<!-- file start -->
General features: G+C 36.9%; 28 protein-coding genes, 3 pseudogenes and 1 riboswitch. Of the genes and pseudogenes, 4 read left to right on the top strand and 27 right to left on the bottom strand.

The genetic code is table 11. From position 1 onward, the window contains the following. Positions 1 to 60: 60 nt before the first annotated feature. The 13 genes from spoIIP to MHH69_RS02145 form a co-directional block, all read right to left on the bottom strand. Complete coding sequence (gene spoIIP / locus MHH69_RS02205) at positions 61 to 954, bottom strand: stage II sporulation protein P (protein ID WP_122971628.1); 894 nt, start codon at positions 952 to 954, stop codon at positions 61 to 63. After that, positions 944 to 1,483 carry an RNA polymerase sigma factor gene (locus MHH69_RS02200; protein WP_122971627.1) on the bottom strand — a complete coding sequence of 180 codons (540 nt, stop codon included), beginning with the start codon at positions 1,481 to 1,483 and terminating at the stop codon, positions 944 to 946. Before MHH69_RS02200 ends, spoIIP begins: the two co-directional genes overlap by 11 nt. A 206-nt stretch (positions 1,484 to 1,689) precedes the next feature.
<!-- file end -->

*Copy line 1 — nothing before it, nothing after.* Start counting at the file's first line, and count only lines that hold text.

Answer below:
General features: G+C 36.9%; 28 protein-coding genes, 3 pseudogenes and 1 riboswitch. Of the genes and pseudogenes, 4 read left to right on the top strand and 27 right to left on the bottom strand.